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My Syrian Diary Part 43

Marah, a teenage girl from one of Syria’s besieged cities, shares her stories of life in the war. She recently moved to Damascus to continue her education, deciding to focus her college studies on prosthetics, which she hopes to use to help heal the injured in her country’s conflict.

Written by Marah Published on Read time Approx. 2 minutes

Despite all the hardships of life, and despite all the closed doors, there are some little windows though which light always reaches us. My college is a source of light in my life. It is where I meet people and experience life. Although I hear many tragic stories every day, college is the place that helps me forget my issues and concerns. But the craziness of our times even reaches the academy. Two days ago, security officers raided our college and chased students, attempting to arrest them. Everyone was very scared, and male students were running like little mice. I do not mean by this analogy to demean my friends. It just felt that, in that moment, they were not human beings with the right to respect. The security officers were looking for particular names, but as usual they instilled terror in the whole place.

Many of my friends want to leave the country, but traveling is very expensive and everyone has spent all their savings in the last few years. I think that because of this forced migration, females in Syria significantly outnumber males. I understand why everyone is trying to leave. Life here is like a frightening wilderness – there is no stability and no security, and therefore life cannot thrive or be fully lived.

I sometimes wonder why I am still attached to my studies – maybe because it was my choice to study prosthetics. Or maybe I am attached because I hope that one day I might be able to help those who have lost both their limbs and their hope. It’s hard for you to understand what I mean, because you come from a very different place. Where I live, when someone loses a limb, she becomes handicapped, disabled and dependent, while in the advanced world, I hear that people who have lost limbs not only live full and normal lives – they even have competitive sporting leagues.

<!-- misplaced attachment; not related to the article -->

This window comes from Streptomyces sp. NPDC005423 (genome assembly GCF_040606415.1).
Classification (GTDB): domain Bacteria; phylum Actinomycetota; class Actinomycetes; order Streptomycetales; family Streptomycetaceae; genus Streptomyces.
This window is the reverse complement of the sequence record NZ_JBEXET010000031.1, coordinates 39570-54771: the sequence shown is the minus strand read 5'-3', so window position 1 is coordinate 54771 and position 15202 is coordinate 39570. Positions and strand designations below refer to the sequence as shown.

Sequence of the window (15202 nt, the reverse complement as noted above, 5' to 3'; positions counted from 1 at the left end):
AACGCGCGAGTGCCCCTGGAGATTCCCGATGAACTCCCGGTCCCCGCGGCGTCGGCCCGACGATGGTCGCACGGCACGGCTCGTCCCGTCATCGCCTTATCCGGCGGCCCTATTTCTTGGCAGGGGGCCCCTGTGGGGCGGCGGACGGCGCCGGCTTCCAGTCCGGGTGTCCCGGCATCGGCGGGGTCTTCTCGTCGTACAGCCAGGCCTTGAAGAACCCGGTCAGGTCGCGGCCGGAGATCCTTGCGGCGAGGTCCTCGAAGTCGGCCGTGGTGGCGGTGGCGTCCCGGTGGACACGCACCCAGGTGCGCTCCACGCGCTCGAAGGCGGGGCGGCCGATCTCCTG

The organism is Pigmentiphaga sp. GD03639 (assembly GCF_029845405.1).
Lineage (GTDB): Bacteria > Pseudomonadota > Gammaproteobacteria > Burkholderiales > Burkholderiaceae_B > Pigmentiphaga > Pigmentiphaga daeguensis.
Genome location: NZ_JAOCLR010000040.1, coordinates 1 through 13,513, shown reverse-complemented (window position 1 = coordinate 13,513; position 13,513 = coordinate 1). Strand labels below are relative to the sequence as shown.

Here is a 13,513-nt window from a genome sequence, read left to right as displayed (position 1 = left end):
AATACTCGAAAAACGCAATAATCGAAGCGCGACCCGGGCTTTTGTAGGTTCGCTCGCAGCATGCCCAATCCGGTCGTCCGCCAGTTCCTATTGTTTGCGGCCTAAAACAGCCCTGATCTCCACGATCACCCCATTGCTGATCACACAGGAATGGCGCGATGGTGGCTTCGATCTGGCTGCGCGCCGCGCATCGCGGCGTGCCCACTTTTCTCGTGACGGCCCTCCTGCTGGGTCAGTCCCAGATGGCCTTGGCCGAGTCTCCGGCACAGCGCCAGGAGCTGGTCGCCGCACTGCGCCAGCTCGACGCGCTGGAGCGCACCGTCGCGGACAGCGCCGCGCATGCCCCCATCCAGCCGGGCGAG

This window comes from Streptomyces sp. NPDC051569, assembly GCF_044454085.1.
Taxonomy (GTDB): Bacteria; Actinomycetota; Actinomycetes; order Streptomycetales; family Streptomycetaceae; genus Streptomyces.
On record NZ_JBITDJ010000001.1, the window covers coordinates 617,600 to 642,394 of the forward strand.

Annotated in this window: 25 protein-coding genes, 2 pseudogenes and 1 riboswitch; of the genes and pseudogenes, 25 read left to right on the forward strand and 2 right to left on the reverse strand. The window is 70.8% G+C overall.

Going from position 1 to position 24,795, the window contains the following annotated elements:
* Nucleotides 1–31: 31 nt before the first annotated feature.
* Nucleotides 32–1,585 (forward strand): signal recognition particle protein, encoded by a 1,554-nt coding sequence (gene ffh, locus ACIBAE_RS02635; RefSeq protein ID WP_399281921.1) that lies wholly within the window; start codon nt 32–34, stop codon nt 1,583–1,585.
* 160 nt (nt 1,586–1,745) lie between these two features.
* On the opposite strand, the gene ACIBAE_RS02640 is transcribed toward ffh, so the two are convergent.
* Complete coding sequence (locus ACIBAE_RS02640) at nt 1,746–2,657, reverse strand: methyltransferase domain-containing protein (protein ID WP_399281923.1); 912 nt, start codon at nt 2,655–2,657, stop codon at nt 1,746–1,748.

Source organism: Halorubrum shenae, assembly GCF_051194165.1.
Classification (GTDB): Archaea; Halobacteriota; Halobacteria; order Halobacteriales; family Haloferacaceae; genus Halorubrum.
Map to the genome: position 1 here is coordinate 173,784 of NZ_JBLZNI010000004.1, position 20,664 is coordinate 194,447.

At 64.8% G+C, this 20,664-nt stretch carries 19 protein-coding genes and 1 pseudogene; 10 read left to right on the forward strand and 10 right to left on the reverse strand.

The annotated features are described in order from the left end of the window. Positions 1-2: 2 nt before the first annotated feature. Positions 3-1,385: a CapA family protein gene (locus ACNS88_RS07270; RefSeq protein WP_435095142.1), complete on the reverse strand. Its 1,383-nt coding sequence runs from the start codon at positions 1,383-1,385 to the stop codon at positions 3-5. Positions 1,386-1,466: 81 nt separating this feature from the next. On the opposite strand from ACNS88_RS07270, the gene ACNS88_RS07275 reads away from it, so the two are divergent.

You know, despite all the humiliation and deprivation that I have faced in my city, I still truly love it. I love its people. Maybe because I was raised as a forgiving person, forgiveness is something the conflict couldn’t take away from me. I used to think that forgiveness was a sign of weakness, but I now realize that forgiveness is a source of strength. That said, I admit that there are some people whom I hate, like the owner of our building, who keeps increasing the rent whenever he can, even though he knows how bad our situation is.

They are doing renovations at work, so my manager asked me to take two months off, which means that I can commit all of my time to my studies. While this is positive, it also decreases my income, which makes life harder for me, since I have to pay for my own education and transportation expenses. I think that I will have to look for a part-time job during these two months.

One thing that stresses me out is that my friends were able to develop themselves this summer. They enrolled in language and computer classes, while all I did was struggle to generate income. I have many desires, but I cannot pursue any of them. “I would like” and “I want” are expressions I don’t use anymore, but I do want many things that I cannot afford. Will a day come when I live with dignity?

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